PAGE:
The Provence Parties
The Chows are scurrying around this morning as we are having people in tonight. When you are me, people expect certain things out of you. What they want out of me has changed over the years, Thank God, and these days my friends want to know about other parts of the world. The Chows on the other hand don't expect a damn thing out of me except that I come home to them and we have brunch together. And scratch. They want scratch. So anyway, we're working up a little Provencal dinner here for tonight. The Christ Child is shipping a box of things from New York that I could bring back from France to New York on the airplane but not from New York to Seattle without incurring grievous additional baggage fees. In this shipment from France via New York is my supply of Herb de Provence which can be tricky to get here in the US but is an essential ingredient of Provencal cooking. The Chows continue to dial the area merchants in hopes one of them will come through for us but if they don't I am fully prepared to take Costco Italian seasoning, add fresh tarragon and lavendar from the gardens here and keeping moving. You gotta get dinner on the table.
So we'll begin on the front porch, regrettably with gin and tonics as there for sure is no pastis available here in The 'Kan EWA. We will have tapenade, though. We are brewing up a mighty batch and our initial taste trial runs are giving us high assurance. To round out our first course, we will have walnuts from Gascony and cherries from Greenbluff.
Next we'll have the baby greens dressed with a mustard/tarragon oil and vinegar around the coffee table in the living room. I will serve the greens with a thick slice of beefsteak tomato and top with Basque goat cheese. I am going to slice the goat cheese in rounds and warm the top under the broiler and pop it on the tomato, atop the greens. I am going to fry pieces of fresh bread in olive oil and garlic and will finish with a few of these largist croutons and flecks of garlic. I ate enough of this salad in June to be a foremost expert on it and I can tell you definitively, it's a rough decision: eat it? or roll in it?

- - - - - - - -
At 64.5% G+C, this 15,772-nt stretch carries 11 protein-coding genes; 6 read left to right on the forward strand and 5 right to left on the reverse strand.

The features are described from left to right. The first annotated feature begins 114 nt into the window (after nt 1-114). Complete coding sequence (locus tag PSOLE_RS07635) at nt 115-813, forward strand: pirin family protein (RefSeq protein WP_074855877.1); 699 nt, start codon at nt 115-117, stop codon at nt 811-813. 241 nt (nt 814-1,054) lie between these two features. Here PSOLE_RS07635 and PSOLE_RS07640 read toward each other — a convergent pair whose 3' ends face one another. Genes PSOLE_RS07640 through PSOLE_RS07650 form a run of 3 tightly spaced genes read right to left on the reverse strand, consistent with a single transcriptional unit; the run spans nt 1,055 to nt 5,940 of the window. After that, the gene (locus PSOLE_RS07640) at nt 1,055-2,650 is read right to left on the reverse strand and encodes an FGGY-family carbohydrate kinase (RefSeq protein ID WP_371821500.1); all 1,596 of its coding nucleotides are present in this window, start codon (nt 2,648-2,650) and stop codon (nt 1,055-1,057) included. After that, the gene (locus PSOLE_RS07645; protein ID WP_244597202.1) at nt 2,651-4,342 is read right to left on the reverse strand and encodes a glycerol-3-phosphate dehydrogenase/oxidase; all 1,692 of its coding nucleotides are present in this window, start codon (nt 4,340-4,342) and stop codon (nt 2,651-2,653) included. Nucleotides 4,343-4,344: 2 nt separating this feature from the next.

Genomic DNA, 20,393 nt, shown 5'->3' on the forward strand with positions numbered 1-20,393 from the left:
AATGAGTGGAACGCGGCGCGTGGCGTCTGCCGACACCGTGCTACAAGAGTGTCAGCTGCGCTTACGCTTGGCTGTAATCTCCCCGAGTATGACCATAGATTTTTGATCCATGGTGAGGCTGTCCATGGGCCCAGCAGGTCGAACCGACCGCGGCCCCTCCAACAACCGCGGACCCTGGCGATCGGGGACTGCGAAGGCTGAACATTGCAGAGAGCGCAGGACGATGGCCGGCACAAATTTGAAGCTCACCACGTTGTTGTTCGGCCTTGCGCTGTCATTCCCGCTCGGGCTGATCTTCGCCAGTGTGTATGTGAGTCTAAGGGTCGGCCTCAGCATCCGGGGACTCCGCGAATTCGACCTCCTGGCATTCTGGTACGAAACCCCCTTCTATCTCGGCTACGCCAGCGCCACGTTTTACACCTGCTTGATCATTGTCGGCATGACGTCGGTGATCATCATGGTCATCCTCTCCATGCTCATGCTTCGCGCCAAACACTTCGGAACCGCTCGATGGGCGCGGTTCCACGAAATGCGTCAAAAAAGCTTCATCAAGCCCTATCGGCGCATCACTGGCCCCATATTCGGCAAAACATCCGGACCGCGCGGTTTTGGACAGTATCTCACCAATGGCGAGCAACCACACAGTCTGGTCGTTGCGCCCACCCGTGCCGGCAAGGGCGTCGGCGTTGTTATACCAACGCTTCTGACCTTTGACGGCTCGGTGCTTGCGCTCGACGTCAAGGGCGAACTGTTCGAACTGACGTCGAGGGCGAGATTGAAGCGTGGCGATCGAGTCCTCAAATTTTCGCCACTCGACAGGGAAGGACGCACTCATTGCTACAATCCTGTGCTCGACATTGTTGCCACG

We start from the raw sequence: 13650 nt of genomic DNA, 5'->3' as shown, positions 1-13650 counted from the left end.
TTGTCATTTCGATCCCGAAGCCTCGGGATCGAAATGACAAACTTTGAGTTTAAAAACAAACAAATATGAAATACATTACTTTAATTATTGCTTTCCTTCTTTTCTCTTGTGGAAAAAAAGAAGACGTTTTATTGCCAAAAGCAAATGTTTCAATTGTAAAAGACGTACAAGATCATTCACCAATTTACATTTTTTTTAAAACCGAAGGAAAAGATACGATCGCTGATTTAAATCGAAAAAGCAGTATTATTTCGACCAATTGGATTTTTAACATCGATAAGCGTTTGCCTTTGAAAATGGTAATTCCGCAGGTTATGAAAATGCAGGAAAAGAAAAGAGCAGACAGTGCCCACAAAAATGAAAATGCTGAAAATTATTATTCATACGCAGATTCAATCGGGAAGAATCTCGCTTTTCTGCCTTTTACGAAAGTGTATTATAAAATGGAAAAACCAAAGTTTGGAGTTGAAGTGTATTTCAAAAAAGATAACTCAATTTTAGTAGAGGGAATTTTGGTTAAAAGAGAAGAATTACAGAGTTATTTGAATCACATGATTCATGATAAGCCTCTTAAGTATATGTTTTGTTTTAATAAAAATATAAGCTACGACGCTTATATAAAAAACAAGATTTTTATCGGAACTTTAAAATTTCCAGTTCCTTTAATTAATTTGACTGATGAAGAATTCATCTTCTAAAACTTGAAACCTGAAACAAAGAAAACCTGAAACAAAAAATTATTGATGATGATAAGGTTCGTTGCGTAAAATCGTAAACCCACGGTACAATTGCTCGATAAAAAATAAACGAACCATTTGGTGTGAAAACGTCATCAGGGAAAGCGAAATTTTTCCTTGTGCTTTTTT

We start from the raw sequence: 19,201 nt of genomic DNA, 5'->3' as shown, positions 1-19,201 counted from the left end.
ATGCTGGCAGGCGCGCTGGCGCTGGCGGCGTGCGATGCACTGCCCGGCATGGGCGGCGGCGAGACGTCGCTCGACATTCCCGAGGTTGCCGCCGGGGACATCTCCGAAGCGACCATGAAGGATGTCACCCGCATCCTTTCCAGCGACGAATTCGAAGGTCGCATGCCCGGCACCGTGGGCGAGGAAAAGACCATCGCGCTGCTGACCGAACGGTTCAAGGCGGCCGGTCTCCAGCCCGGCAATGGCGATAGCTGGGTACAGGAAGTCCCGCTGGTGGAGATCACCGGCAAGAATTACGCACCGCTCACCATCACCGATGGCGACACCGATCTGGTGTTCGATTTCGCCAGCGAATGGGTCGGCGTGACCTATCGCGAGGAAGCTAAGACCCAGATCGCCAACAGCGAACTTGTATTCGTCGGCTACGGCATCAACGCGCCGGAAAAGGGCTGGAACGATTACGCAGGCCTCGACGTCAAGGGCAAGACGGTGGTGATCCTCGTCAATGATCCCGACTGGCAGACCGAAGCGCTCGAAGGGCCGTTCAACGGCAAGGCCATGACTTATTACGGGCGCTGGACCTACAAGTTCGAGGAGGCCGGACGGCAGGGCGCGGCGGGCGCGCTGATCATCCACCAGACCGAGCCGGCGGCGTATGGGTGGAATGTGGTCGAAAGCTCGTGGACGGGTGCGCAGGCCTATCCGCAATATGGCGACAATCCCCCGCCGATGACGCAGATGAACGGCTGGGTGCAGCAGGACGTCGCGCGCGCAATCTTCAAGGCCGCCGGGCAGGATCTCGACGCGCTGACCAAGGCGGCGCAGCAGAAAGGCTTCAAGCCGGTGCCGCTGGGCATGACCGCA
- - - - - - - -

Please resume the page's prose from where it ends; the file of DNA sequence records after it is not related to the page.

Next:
We are not having potatoes. I am still in penance for a potato moment in Gascony. On the lunch menu in Les Eyzies one afternoon was a plate of green beans, mushrooms and potatoes. I ordered it in a second. The beans were steamed and finished to perfection with tiny bits of ham; the mushrooms sauteed to an aphrodisiac state with what is probably a dizzying array of herbs and spices and the potatoes were cut in rounds and prepared in an innocent, unpretentious fashion consistent with the cooking and ways of the Basque. Although they were absolutely nothing special to the eye and had no bits of onion or bacon in them, they were quite tasty. Just plain potatoes, maybe steamed and then sauteed with olive oil? HA. Went back to the room and googled the potatoes as they were described in the menu and discovered that they are sliced and baked in handsful of goose fat. Yup. You want exquisite food? Throw goose fat at it. But our little Northwoods diet here of bark and berries doesn't accommodate fat so good, let alone goose fat. And apparently, that day, I ate enough for 3 years.
So we will have asparagus grilled with olive oil and sea salt from the Camargue, served with aioli that the Chows made last night. mmmm. mmmm. The main event will be a pork roast served with cherry salsa. Pure south of France cooking, except for that gin. They drink wine there but if you want to order gin, it will cost something like $30 per cocktail. And they're not even a Muslim country!
So we're off to get that blueberry ice cream cracking and get out the dishes and such. Stay tuned for pictures. Maybe we can get some up as we go along today. And if you are coming for dinner on Sunday, this is really unfair of you to come in here and sneak a peak at the menu. Anyway. I can't wait to see you. I have so much to tell you!
The 'Kan EWA